Accessibility of WebTools

WebTools has been developed in compliance with California Government Code 11135, located in Section D of the California Government Code. Code 11135 requires that all electronic and information technology developed or purchased by the State of California Government is accessible to people with disabilities. There are various types of physical disabilities that impact user interaction on the web. Vision loss, hearing loss, limited manual dexterity, and cognitive disabilities are examples, with each having different means by which to access electronic information effectively. Our goal is to provide a good web experience for all visitors.

Below you will find a list of some of the technology solutions we have integrated to make our websites easy to navigate, fast-loading and accessible. To further improve the ease of use and readability of this site, such as increasing the font size, please review the section below on how to customize your browser.

What Makes Our Website Accessible?

  • Clean, Simple and Consistent – By separating content display from styling attributes we keep the source code uncluttered, a benefit for both webmasters and assistive technology. Our website uses simple information architecture with uniform navigation and reliable headings throughout. Content layout and graphical design are consistent on every page.
  • “Skip To:” Menu – The “Skip to” navigation appears at the top of each page. It allows the user to jump to the content area, accessibility page, or footer, and skip the navigation and other header elements, which repeat on every page.
  • The Navigation – The main navigation, located just below the title banner (California logo and branding banner), uses lists <li> for navigation items. Lists make it easier for screen readers to literally read down the list without having to sort through unnecessary code. Lists also allow the users to use the tab key to move from link to link.
  • Breadcrumb Navigation – Breadcrumbs, located at the top of each page (except for the homepage) and directly below the main navigation, let you know where you are and where you have been, or where a particular file resides. Breadcrumbs make it easier to navigate your way back to the root folder.
  • Images With Alternative Text – Photographs and other relevant images on the site are accompanied by alternative text (the ALT tag.) Alt tags provide a written description of the image, which is accessible to screen readers, and it is visible when the mouse is placed over the image. This is also useful for people who have images turned off on their browser, in which case a description will display where the image used to be.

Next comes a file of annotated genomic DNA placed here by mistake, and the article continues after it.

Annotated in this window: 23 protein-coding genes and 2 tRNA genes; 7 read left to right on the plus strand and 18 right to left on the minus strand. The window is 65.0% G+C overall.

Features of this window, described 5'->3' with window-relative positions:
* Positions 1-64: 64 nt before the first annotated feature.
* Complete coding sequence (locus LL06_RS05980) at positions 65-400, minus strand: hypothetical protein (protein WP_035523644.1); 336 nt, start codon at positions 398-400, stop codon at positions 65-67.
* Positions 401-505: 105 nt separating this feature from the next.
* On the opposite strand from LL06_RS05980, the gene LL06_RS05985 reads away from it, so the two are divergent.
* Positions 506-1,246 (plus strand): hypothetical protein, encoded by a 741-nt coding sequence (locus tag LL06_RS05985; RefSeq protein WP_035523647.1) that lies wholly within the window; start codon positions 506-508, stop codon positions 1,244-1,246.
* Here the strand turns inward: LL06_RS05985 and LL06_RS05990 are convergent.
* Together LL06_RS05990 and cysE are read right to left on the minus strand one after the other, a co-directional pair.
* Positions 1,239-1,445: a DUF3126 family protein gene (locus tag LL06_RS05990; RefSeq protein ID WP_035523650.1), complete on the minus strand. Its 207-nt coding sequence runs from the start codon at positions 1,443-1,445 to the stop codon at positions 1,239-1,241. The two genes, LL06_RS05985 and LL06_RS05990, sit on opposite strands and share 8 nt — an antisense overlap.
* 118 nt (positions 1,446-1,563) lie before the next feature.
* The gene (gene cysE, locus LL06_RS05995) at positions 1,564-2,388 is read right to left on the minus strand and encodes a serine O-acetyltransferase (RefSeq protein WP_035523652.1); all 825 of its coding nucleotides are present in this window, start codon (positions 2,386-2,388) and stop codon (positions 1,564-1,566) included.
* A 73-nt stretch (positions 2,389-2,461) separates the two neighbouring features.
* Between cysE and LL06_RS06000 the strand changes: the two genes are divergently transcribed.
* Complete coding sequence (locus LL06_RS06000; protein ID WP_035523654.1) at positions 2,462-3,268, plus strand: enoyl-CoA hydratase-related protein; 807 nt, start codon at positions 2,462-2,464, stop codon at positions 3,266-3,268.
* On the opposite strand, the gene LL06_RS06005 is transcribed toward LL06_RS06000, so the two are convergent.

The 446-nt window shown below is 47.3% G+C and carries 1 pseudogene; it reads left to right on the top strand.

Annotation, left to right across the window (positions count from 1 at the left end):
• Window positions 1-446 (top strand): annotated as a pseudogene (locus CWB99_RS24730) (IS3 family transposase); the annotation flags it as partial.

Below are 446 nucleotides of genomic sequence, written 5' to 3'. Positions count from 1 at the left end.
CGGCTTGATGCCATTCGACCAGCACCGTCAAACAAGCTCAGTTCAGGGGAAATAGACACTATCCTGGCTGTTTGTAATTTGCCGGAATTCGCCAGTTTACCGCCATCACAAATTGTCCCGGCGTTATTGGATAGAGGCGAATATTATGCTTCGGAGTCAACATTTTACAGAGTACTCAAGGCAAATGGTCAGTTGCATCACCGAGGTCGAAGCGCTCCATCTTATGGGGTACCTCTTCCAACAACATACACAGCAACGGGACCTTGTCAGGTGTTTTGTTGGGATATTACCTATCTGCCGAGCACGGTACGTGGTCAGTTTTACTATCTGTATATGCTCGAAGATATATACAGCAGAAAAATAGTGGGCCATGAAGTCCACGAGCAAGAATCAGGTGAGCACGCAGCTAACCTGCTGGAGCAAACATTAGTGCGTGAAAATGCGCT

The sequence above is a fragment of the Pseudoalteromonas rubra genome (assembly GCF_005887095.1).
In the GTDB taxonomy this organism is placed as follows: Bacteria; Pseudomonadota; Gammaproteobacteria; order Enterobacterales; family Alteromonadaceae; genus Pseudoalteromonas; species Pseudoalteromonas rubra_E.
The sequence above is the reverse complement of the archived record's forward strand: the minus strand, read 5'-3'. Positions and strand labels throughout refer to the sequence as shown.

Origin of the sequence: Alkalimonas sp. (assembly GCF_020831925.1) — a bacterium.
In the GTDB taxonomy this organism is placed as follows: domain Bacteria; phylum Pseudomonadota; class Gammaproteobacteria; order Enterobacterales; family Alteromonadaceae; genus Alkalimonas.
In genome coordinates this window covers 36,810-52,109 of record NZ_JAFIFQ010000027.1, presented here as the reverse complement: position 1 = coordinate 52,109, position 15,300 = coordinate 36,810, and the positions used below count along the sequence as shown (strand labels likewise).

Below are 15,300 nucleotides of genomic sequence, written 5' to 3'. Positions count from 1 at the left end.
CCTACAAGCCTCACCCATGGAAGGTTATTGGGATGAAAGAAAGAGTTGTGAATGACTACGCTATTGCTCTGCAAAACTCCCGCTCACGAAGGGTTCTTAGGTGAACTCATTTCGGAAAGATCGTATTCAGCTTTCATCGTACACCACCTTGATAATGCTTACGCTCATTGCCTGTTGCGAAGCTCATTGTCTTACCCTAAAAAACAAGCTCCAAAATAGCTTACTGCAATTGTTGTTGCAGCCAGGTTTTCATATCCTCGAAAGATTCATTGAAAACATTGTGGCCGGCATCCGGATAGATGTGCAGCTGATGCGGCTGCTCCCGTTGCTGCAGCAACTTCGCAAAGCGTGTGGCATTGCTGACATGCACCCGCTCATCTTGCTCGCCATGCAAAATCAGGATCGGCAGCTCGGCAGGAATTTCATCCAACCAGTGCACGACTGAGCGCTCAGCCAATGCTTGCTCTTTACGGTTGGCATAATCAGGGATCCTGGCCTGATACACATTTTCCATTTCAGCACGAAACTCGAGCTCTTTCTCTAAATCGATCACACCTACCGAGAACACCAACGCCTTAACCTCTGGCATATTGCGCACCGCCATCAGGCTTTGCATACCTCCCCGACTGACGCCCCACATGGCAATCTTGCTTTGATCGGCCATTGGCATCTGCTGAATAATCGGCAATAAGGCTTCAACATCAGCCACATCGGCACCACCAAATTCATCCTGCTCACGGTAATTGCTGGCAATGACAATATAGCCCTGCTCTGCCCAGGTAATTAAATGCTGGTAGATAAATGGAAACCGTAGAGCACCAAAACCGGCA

• Relative Font Sizing – Font size can be enlarged using magnification tools or by changing your browser settings.
  • Semantic Code – Descriptive semantic HTML code uses tags to describe the content of a document.Example: <h1>Semantic Code</h1>. Browsers and computers understand <h1> as a title. Furthermore, we have used a separate file called Cascading Style Sheet (CSS) to further stylize and define that title.NOTE: A non-semantic way to present this information would be:
    <font size=”6″><b>Semantic Code</b></font>. The browser displays it as a title, large and bold, but there is nothing to describe it as title in the code. Therefore computer and assistive technology can not identify it as a title.
  • Style Sheets – Cascading Style Sheets (CSS) are used for content layout and graphical elements (color, font styles, custom titles and subtitles, etc.) Using CSS for styling keeps our HTML clean, streamlined, easier to maintain, and it downloads faster. Style sheets can be replaced by the user’s own styles.
  • Fluid Sizing Display – The width of our pages changes and adapts to the width of your browser. This is more noticeable if you have a large screen and/or use high resolution for your monitor. Our website is viewed best at a minimum of 800 x 600 pixels.
  • Accessible Via Mouse or Keyboard – You can use the mouse or keyboard to navigate through our information. The tab key will move the cursor from link to link.
  • Access Keys – Access keys are keyboard shortcuts that help you get around the site.
    • Use “Alt” + “S” to access search box
  • No Sound, No Images, No Problem – Content is accessible without sound, color, scripts or graphics.
  • Improved Search Engine – Google search engine provides more relevant results than our previous state search application.

Keyboard Commands

Navigate through our web page without the use of a mouse.

(Note: Some commands may not work with every Internet browser version.)

  • Increase text size: Ctrl + +
  • Decrease text size: Ctrl – –
  • Move forward from link to link: Tab
  • Move backward from link to link: Shift + Tab
  • Move from box to box: Tab
  • Go to top of page: Ctrl + Home
  • Go to bottom of page: Ctrl + End
  • Close window: Ctrl + W
  • Go back a page: Alt + Left Arrow
  • Go forward a page: Alt + Right Arrow
  • Go to search box: Alt + S

More on Web Accessibility in General

Difficulty Accessing Material

If you have difficulty accessing any material on this site, we will work with you to make the information available. For assistance, please contact us.


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